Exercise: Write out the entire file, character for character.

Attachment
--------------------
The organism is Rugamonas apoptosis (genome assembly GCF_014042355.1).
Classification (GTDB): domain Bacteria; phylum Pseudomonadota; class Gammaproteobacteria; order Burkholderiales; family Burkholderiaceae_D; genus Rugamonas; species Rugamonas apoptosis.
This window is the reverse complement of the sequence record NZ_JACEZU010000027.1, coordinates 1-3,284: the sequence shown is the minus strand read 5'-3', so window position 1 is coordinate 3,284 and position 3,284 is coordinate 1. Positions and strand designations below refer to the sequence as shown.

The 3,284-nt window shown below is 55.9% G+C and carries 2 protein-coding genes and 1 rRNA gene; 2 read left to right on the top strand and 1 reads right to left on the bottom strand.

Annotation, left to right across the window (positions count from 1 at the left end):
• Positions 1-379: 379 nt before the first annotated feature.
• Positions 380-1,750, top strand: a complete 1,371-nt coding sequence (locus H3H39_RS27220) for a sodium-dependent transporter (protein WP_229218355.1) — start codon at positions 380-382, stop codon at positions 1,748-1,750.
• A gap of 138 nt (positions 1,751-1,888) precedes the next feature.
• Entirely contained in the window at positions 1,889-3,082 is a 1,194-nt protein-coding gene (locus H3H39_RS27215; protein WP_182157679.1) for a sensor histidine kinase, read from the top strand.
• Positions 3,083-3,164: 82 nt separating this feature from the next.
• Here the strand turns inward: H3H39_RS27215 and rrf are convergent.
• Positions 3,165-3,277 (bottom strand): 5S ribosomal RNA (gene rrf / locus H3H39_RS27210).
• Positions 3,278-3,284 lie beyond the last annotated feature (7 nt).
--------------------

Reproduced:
The organism is Rugamonas apoptosis (genome assembly GCF_014042355.1).
Classification (GTDB): domain Bacteria; phylum Pseudomonadota; class Gammaproteobacteria; order Burkholderiales; family Burkholderiaceae_D; genus Rugamonas; species Rugamonas apoptosis.
This window is the reverse complement of the sequence record NZ_JACEZU010000027.1, coordinates 1-3,284: the sequence shown is the minus strand read 5'-3', so window position 1 is coordinate 3,284 and position 3,284 is coordinate 1. Positions and strand designations below refer to the sequence as shown.

The 3,284-nt window shown below is 55.9% G+C and carries 2 protein-coding genes and 1 rRNA gene; 2 read left to right on the top strand and 1 reads right to left on the bottom strand.

Annotation, left to right across the window (positions count from 1 at the left end):
• Positions 1-379: 379 nt before the first annotated feature.
• Positions 380-1,750, top strand: a complete 1,371-nt coding sequence (locus H3H39_RS27220) for a sodium-dependent transporter (protein WP_229218355.1) — start codon at positions 380-382, stop codon at positions 1,748-1,750.
• A gap of 138 nt (positions 1,751-1,888) precedes the next feature.
• Entirely contained in the window at positions 1,889-3,082 is a 1,194-nt protein-coding gene (locus H3H39_RS27215; protein WP_182157679.1) for a sensor histidine kinase, read from the top strand.
• Positions 3,083-3,164: 82 nt separating this feature from the next.
• Here the strand turns inward: H3H39_RS27215 and rrf are convergent.
• Positions 3,165-3,277 (bottom strand): 5S ribosomal RNA (gene rrf / locus H3H39_RS27210).
• Positions 3,278-3,284 lie beyond the last annotated feature (7 nt).